Cardiovascular diseases

Diabetes (type 2) and metabolic syndrome

Falls

Fracture risk

Immune responses (asthma, autoimmune disease)

Diabetes (type 1)

Inflammatory bowel and Crohn’s disease

Multiple sclerosis

Rheumatoid arthritis

Systemic lupus erythematosus

Infectious diseases

Tuberculosis

Influenza/upper respiratory infections

Neuropsychological functioning (autism, cognitive function, expression)

Physical performance

Preeclampsia of pregnancy and other non-skeletal reproductive outcomes

Rickets/osteomalacia

Balance studies

RCTs

Observational studies (ecological, cross-sectional, case-control, cohort)

The committee noted that different ethnic/racial groups respond to calcium and vitamin D in some biologically different ways, most notably among those of African American ancestry. However, the available data were too limited to permit the committee to assess whether separate, quantitative reference values for such groups are required.

Suggested Citation:"2 The Current Process to Establish Dietary Reference Intakes." National Academies of Sciences, Engineering, and Medicine. 2017. Guiding Principles for Developing Dietary Reference Intakes Based on Chronic Disease. Washington, DC: The National Academies Press. doi: 10.17226/24828.
×
Nutrient Reference Value Indicator Selected as the Basis for Establishment of Chronic Disease-Related DRI (AI, EAR, UL) Indicators Considered, But Not Selected
Biomarkers of Nutrient Adequacy Surrogate Endpoints
UL

Incidence of kidney stones

Vascular and soft tissue calcification

Interactions with iron and zinc

Vitamin Dd EAR

Bone health

(operationalized as the intake required, in the absence of sunlight exposure, to achieve serum 25(OH)D levels consistent with desirable changes in bone density and fracture risk)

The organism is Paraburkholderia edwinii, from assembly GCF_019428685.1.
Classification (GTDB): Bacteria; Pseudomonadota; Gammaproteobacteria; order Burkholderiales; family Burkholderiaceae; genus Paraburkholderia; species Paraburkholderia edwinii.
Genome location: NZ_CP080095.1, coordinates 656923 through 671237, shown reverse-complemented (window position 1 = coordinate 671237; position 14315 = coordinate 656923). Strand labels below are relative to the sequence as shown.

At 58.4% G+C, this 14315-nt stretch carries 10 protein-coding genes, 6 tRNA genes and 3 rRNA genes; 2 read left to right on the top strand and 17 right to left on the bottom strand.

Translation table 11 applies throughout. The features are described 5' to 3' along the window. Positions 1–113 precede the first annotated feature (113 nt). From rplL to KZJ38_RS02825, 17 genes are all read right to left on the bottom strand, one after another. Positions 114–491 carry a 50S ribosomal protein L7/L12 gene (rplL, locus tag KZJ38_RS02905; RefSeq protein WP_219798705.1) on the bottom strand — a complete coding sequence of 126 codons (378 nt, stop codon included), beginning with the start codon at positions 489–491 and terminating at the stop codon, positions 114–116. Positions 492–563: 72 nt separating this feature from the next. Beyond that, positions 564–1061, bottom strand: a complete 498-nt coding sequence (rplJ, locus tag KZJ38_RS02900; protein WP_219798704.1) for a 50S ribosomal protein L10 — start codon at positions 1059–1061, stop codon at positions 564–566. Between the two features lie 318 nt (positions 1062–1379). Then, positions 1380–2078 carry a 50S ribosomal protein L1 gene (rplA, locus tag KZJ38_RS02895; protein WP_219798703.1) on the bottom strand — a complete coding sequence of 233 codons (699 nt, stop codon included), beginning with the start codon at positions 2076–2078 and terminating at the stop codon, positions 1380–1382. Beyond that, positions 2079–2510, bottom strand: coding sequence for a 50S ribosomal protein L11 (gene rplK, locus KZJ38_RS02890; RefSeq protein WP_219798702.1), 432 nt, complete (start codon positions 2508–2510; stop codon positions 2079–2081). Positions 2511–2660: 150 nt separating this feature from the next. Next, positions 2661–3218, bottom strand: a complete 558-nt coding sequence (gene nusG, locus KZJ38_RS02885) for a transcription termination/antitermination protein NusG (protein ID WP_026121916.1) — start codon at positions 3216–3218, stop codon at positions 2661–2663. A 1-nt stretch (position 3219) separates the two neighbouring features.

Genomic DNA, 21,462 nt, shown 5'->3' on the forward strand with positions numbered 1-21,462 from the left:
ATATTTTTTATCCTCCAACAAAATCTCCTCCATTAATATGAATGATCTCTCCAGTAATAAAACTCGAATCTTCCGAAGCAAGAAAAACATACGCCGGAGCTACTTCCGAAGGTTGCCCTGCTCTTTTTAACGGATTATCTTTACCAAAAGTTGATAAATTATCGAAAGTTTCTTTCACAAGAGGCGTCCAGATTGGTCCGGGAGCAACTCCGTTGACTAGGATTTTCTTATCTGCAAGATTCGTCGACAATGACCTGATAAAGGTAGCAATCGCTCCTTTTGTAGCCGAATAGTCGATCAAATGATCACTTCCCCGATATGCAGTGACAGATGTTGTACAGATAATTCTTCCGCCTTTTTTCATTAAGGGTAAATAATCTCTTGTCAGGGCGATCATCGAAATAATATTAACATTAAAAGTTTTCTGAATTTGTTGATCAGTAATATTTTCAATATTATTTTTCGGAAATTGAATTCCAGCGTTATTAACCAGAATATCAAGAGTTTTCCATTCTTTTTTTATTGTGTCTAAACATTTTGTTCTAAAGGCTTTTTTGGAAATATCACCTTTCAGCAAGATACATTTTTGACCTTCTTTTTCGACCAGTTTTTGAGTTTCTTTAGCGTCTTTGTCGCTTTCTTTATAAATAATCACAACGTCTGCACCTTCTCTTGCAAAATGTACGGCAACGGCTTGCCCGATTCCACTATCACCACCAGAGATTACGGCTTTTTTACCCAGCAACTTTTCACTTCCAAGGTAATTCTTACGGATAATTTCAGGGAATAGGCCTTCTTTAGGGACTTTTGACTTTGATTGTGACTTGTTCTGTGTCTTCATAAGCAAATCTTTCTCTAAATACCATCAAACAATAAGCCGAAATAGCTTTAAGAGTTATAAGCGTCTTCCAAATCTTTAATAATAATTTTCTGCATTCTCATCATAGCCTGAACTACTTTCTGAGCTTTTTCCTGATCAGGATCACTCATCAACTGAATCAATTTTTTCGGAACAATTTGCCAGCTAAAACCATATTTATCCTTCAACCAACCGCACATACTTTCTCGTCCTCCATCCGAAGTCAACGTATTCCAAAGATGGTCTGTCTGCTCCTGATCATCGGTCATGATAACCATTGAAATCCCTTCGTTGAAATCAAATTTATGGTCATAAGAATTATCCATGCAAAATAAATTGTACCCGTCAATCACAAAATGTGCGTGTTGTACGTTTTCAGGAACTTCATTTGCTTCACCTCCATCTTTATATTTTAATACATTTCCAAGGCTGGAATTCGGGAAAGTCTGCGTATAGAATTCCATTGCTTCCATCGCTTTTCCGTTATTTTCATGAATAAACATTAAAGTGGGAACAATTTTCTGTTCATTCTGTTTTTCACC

Serum 25(OH)D level

Serum 25(OH)D level

Suggested Citation:"2 The Current Process to Establish Dietary Reference Intakes." National Academies of Sciences, Engineering, and Medicine. 2017. Guiding Principles for Developing Dietary Reference Intakes Based on Chronic Disease. Washington, DC: The National Academies Press. doi: 10.17226/24828.
×
Chronic Disease Types of Studiesa Considerations for Other Populationsb

Hypercalcemia

Hypercalciuria

Prostate cancer

Constipation

Cancer/neoplasms (all cancers, breast cancer, colorectal cancer/colon polyps, prostate cancer)

Cardiovascular diseases

Diabetes (type 2) and metabolic syndrome

Falls

Fracture riskc

Immune responses (asthma, autoimmune disease)

Diabetes (type 1)

Inflammatory bowel and Crohn’s disease

Multiple sclerosis

Rheumatoid arthritis

Systemic lupus erythematosus

Infectious diseases

Tuberculosis

Influenza/upper respiratory infections

Neuropsychological functioning (autism, cognitive function, depression)

Physical performance

Preeclampsia of pregnancy and other non-skeletal reproductive outcomes

Rickets/osteomalacia

RCTs

Observational studies (ecological, cross-sectional, case-control, cohort)

The committee noted that different ethnic/racial groups respond to calcium and vitamin D in some biologically different ways, most notably among those of African American ancestry; however, the available data were too limited to permit the committee to assess whether separate, quantitative reference values for such groups are required.

Suggested Citation:"2 The Current Process to Establish Dietary Reference Intakes." National Academies of Sciences, Engineering, and Medicine. 2017. Guiding Principles for Developing Dietary Reference Intakes Based on Chronic Disease. Washington, DC: The National Academies Press. doi: 10.17226/24828.
×
Nutrient Reference Value Indicator Selected as the Basis for Establishment of Chronic Disease-Related DRI (AI, EAR, UL) Indicators Considered, But Not Selected
Biomarkers of Nutrient Adequacy Surrogate Endpoints
ULd

Hypercalcemia and related toxicity

Emerging evidence for all-cause mortality, some cancers, cardiovascular risk, falls and fractures

Sodium AIe

Replenish losses of sodium needs of moderately active, apparently healthy individuals

Based on ensuring adequate intake of other nutrients

Sodium balance

Chloride balance

Serum